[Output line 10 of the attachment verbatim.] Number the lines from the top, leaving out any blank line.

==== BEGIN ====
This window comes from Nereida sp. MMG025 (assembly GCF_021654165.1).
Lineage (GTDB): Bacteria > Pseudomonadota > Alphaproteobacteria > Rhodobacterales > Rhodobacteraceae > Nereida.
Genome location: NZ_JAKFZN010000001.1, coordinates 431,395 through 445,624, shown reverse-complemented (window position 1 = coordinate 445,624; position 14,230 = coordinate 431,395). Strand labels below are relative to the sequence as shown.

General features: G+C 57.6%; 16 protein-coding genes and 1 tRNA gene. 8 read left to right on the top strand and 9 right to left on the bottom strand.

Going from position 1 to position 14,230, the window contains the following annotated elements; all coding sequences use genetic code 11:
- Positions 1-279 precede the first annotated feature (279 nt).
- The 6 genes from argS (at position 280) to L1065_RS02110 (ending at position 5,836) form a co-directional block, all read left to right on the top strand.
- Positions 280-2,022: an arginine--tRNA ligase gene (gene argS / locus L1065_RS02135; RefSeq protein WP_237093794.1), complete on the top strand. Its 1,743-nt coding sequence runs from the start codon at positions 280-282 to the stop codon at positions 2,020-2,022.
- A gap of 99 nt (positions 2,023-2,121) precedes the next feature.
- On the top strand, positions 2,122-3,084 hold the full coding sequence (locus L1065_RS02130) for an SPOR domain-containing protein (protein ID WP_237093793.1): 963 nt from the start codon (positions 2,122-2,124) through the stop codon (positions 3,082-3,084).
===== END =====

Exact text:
- On the top strand, positions 2,122-3,084 hold the full coding sequence (locus L1065_RS02130) for an SPOR domain-containing protein (protein ID WP_237093793.1): 963 nt from the start codon (positions 2,122-2,124) through the stop codon (positions 3,082-3,084).